Performance-Enhancing Principle #6: A Four-Point Cortisol Test shows how an individual secretes cortisol throughout the day, and how that compares with an optimal circadian rhythm. When one’s cortisol curve is outside normal, modifications in nutrition, supplementation, exercise and lifestyle can be instituted to optimize cortisol levels and potentially improve performance.

Optimizing Cortisol

It’s quite common for people to have less than ideal cortisol patterns during the day. Some people are low when they should be high, others are high at night when they should be low. Nutrition, nutritional product, lifestyle and exercise modifications can help bring cortisol patterns back to normal. We discussed this in What Kind of Stressed Are You?

To help modulate cortisol, decrease caffeine consumption and other stimulants, be sure to follow the nutrition habits discussed in Part 1 and Part 2, get into a consistent and sufficient sleep pattern, and consider the Stress and Resilience Test. Once you identify your cortisol pattern, adaptogens like Relora and ginseng, extracts like adrenal cortex (Cortrex) and other supplements can provide significant benefit. Keep in mind that the use of these nutritional supplements is most beneficial when used to complement the results of the Stress and Resilience Test.

The reality is that the best exercise and nutrition program can be sabotaged by poor sleep and mismanaged stress. At this point, we haven’t discussed techniques to take performance to another level because we need to make sure a solid foundation is in place. Managing sleep and optimizing your response to stress are two additional keys to providing a rock-solid foundation for an optimal metabolism.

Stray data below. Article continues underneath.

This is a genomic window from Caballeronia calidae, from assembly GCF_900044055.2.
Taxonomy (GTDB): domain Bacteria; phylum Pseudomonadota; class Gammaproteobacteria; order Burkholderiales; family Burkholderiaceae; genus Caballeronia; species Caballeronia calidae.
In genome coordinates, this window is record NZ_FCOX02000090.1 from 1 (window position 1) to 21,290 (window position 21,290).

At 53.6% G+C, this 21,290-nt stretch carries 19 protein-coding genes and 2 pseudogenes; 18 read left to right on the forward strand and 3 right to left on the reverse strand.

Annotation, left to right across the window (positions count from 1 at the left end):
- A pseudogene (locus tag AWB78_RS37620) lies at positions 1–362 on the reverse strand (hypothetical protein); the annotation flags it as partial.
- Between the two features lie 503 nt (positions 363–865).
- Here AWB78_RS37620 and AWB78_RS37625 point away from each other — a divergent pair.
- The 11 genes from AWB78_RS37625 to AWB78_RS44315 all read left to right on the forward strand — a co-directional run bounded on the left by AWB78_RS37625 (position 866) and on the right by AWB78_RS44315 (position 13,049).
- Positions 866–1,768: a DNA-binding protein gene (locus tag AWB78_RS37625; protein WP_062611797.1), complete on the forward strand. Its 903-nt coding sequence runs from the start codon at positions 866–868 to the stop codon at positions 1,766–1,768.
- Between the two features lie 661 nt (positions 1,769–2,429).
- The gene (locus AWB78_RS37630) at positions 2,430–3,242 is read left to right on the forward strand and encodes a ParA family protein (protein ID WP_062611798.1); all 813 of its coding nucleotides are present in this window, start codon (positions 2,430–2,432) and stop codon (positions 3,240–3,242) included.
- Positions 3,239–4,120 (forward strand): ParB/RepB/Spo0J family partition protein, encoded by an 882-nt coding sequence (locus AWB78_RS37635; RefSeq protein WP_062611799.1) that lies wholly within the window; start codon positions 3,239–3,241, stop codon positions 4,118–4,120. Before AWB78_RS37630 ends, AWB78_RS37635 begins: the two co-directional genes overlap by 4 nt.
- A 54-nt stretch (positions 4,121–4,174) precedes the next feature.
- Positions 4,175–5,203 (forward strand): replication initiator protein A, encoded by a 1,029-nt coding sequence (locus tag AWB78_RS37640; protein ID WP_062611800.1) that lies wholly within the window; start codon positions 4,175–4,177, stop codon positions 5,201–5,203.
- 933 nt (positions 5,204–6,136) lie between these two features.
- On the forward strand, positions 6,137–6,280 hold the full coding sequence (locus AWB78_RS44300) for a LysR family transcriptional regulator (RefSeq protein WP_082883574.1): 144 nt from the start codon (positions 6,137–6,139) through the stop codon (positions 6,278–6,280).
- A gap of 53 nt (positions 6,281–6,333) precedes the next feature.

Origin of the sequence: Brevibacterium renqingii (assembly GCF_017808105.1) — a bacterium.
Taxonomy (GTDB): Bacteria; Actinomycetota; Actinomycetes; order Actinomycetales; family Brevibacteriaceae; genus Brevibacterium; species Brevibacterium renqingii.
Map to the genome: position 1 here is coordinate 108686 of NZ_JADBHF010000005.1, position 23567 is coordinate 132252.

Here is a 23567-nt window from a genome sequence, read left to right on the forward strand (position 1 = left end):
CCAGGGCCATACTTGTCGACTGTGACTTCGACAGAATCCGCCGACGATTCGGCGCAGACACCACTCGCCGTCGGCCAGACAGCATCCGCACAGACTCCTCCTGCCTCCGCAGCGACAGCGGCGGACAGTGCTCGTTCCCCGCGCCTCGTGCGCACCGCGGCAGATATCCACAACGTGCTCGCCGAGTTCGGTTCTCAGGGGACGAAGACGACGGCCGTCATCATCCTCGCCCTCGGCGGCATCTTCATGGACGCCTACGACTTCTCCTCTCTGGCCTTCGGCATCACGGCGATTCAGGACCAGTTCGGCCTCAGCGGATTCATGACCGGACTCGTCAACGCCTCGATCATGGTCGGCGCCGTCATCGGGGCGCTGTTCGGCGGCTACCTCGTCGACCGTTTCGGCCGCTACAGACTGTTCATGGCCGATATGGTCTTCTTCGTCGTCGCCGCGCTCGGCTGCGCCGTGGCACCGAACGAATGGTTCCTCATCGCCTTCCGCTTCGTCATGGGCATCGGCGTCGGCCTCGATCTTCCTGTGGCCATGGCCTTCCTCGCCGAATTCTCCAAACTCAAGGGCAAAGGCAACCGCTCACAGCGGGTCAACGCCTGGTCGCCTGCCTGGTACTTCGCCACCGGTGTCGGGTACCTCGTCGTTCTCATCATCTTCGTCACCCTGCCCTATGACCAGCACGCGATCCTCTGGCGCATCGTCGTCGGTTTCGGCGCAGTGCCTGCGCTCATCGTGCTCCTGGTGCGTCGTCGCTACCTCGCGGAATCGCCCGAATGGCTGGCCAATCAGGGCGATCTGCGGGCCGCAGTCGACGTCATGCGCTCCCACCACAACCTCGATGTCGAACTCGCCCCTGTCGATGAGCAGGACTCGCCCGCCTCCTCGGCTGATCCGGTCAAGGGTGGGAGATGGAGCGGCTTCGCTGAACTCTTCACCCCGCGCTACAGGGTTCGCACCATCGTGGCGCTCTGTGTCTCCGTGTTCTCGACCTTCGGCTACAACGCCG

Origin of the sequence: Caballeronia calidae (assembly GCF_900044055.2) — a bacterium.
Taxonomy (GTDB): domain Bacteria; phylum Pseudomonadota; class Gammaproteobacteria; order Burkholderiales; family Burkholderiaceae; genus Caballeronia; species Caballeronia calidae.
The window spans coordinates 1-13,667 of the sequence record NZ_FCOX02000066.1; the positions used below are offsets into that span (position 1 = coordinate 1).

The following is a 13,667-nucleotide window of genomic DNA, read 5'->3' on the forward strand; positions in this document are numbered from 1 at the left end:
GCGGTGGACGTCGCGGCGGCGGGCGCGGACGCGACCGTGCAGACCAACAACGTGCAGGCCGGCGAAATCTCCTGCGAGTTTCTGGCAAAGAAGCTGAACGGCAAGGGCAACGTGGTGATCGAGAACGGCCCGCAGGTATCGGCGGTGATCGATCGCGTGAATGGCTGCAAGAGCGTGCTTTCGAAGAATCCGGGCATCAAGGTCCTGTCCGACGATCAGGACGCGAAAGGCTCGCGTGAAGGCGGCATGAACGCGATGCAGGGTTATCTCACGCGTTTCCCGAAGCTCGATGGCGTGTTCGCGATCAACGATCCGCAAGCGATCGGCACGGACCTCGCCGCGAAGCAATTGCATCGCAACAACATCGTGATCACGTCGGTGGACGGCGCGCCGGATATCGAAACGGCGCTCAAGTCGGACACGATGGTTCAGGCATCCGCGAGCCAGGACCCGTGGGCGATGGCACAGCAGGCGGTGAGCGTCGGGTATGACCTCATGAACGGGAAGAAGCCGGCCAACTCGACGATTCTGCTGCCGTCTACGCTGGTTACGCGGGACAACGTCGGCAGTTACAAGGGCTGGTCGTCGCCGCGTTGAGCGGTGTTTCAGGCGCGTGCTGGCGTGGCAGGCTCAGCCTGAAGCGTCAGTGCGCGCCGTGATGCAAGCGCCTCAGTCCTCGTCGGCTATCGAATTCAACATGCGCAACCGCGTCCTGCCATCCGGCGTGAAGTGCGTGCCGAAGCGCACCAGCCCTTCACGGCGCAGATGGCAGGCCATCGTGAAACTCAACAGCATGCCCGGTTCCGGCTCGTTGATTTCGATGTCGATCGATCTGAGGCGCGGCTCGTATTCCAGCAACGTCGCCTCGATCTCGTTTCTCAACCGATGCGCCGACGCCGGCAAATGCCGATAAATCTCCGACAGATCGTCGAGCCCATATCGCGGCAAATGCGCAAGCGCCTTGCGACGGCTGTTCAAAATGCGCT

Optimizing cortisol rhythm through nutrition, exercise, lifestyle and nutritional supplement modifications can have a significant effect on physical performance. Of course, the better one manages his or her stress levels, the more likely it is that sleep will improve which further supports improved performance. 

Written By Tom Nikkola - Director of Nutrition and Weight Management

[i] University of Chicago Medical Center. Sleep loss lowers testosterone in healthy young men. EurekAlert! May 31 2011.

[ii] University of California - Irvine. Metabolic Output Profoundly Influenced By Circadian Rhythms. Medical News Today. MediLexicon, Intl., 21 Mar. 2012. Web. 25 Jul. 2012.

[iii] University of California – Berkeley. As we sleep, speedy brain waves boost our ability to learn. EurekAlert! March 8 2011.

This article is not intended for the treatment or prevention of disease, nor as a substitute for medical treatment, nor as an alternative to medical advice. Use of recommendations in this and other articles is at the choice and risk of the reader.